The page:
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Focus: Ontario lags as Quebec, California move ahead on climate deal

|Written By Marg. Bruineman

An agreement between several provinces and states to reduce greenhouse gas emissions and work on a regional reduction program is seeing some dramatic action this winter. It’s also seeing some dramatic inaction.

Besides Quebec, the other participating provinces

The Western Climate Initiative was an effort to attack climate change on a number of fronts through an agreement between seven states and four provinces. The goal was to cut emissions by 15 per cent from 2005 levels by 2020 through a cap-and-trade program.

California and Quebec are speeding ahead with plans and an agreement with a target date of Jan. 1. But just where Ontario, Manitoba, British Columbia, and the other U.S. states stand isn’t as clear.

The idea of the regional effort was to attack the climate issue head on. Through a co-operative approach, the thinking was that a group of provinces and states could effect change together more efficiently than if they worked individually.

In Canada, Quebec is moving aggressively in that direction. The most populous state of California is as well. The two jurisdictions have developed an agreement to link their cap-and-trade programs for greenhouse gas emissions.

The California-Quebec link would allow companies to use carbon permits issued as part of Quebec’s cap-and-trade program to comply with California’s greenhouse gas regulations.

The link would see larger volumes of emissions reductions and would strengthen the market for carbon permits, proponents say.

“Two jurisdictions are moving forward with some haste and paste,” says Elisabeth DeMarco, a partner at Norton Rose Canada LLP with significant experience in the emissions trading area.

California’s legislation comes into effect Jan. 1 and was set to have its first auction of permits on Nov. 14. A carbon permit allows for the release of one tonne of emissions. Companies get permits through the auctions as well as free allocations. They then trade them in to cover their emissions but they can also sell or trade permits under a shrinking cap. But there are some delays in California’s process.

Several lawsuits, for example, seek to challenge the eight-per-cent offsets. At the same time, there are challenges related to electricity generation regulations.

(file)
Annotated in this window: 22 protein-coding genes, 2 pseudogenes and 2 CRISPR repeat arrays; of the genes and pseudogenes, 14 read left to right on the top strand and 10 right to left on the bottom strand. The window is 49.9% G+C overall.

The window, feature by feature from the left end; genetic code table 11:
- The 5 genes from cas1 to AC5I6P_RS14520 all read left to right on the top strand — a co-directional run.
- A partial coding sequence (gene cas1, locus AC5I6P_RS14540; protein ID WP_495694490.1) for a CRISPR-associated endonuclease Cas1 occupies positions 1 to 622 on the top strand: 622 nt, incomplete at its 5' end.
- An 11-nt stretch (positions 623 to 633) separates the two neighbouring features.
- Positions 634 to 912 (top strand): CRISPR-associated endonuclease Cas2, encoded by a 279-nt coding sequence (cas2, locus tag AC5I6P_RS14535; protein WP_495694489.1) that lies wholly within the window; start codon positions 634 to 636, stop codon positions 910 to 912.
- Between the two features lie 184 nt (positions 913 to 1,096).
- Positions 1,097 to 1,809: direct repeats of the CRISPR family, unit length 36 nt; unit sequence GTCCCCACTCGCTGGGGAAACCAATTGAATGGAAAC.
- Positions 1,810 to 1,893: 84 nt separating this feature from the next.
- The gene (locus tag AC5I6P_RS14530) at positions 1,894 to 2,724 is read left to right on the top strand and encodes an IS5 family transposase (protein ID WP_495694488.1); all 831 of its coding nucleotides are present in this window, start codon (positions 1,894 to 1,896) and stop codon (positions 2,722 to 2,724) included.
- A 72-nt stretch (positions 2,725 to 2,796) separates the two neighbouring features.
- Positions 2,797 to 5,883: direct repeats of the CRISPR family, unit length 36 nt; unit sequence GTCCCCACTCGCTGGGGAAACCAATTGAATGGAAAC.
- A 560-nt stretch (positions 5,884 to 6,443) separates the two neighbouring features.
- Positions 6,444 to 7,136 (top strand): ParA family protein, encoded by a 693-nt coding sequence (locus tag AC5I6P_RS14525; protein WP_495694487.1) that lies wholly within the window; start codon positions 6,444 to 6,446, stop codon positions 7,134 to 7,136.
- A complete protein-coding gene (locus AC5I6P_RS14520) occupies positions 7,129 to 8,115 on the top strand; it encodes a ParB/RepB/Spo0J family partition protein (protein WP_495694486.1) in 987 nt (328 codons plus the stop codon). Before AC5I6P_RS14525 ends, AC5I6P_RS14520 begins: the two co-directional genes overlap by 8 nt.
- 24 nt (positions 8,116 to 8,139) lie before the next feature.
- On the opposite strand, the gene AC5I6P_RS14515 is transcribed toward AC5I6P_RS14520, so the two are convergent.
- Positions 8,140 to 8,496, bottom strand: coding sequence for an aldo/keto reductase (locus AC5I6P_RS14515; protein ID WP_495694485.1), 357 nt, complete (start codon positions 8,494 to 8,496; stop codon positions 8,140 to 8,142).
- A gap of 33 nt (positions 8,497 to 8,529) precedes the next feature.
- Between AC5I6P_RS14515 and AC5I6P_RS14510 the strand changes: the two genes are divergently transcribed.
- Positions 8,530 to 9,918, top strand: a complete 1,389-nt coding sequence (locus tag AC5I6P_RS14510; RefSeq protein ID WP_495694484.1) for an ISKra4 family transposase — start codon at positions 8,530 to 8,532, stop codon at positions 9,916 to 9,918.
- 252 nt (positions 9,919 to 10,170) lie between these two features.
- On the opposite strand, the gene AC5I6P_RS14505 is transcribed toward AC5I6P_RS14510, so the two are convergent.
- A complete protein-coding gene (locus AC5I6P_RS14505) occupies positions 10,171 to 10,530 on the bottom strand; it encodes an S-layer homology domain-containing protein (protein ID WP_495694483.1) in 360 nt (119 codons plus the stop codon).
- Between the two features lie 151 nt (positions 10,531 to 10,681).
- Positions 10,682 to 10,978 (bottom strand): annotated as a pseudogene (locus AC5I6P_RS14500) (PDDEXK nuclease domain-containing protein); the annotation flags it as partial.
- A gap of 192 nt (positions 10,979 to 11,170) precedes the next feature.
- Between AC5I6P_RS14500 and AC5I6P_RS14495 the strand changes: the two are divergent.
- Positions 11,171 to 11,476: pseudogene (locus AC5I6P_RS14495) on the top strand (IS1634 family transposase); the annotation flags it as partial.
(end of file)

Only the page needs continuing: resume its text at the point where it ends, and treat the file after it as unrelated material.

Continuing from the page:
California is waiting for a report before it can go ahead with its Quebec agreement.

California has also announced its intent to link with Australia, which, in turn, is connected to efforts in the European Union.

“It’s really started to look like a pan-Asian link with Quebec,” says DeMarco.

Meanwhile, DeMarco says the other provinces — Ontario, British Columbia, and Manitoba — “are in the proceeding-carefully” mode. As for the other states — New Mexico, Arizona, Washington, Oregon, Montana, and Utah — there appears to be little action so far.

DeMarco is involved in her firm’s electricity subgroup and spends anywhere from 40 to 80 per cent of her time on related issues.

“This file is like a pendulum,” she says.

“The market has moved so rapidly in the last decade. It has been 10 years to date since we started . . . using emission reductions as a tool.”

The lack of movement outside of Quebec means little action on the file for Gray Taylor. But as co-leader of Bennett Jones LLP’s climate change and emission trading practice, Taylor keeps a finger on the pulse of activity in the environmental sphere in Canada.

Ideally, he says, Canada and the United States would have their own systems. Although there was some initial movement in that direction, neither country went ahead. Instead, some states and provinces pursued the Western Climate Initiative on their own.

“It actually looked like it could be a really useful tool,” says Taylor.

“This is all absolutely necessary stuff. You actually have to do something. From my perspective, you’ve got one state left in and then it’s got four provinces.”

He points to Alberta, which isn’t a member of the Western Climate Initiative, as an example of a province with a system he thinks is effective. That province has essentially tied its emissions program to its gross domestic product and is focusing on the big emitters.

Some movement at the federal level is also encouraging, says Taylor. But he’s critical of Ontario’s efforts. “One of the things you can see is Ontario is really doing nothing,” says Taylor. “Ontario totally should be part of it.”

Ontario maintains it’s still in the program, although it has indicated it’s taking a strategic pause in its involvement in the Western Climate Initiative.

“We’re an active participant and acting as Canadian co-chair,” says Ministry of the Environment spokeswoman Kate Jordan. “We participated in the collaboration. Last year, we did indicate that although we’re still moving ahead . . . we have to first have a balanced approach that will be effective.”

According to Jordan, the province continues to move forward with an emissions program. Work has begun on greenhouse gas reporting requirements for companies, something the government considers an important first step. About 130 facilities have submitted emissions reports for 2011.

In addition to eliminating its coal-fired plants as an electricity source, the province has also introduced a feed-in tariff system to encourage the generation of clean energy.

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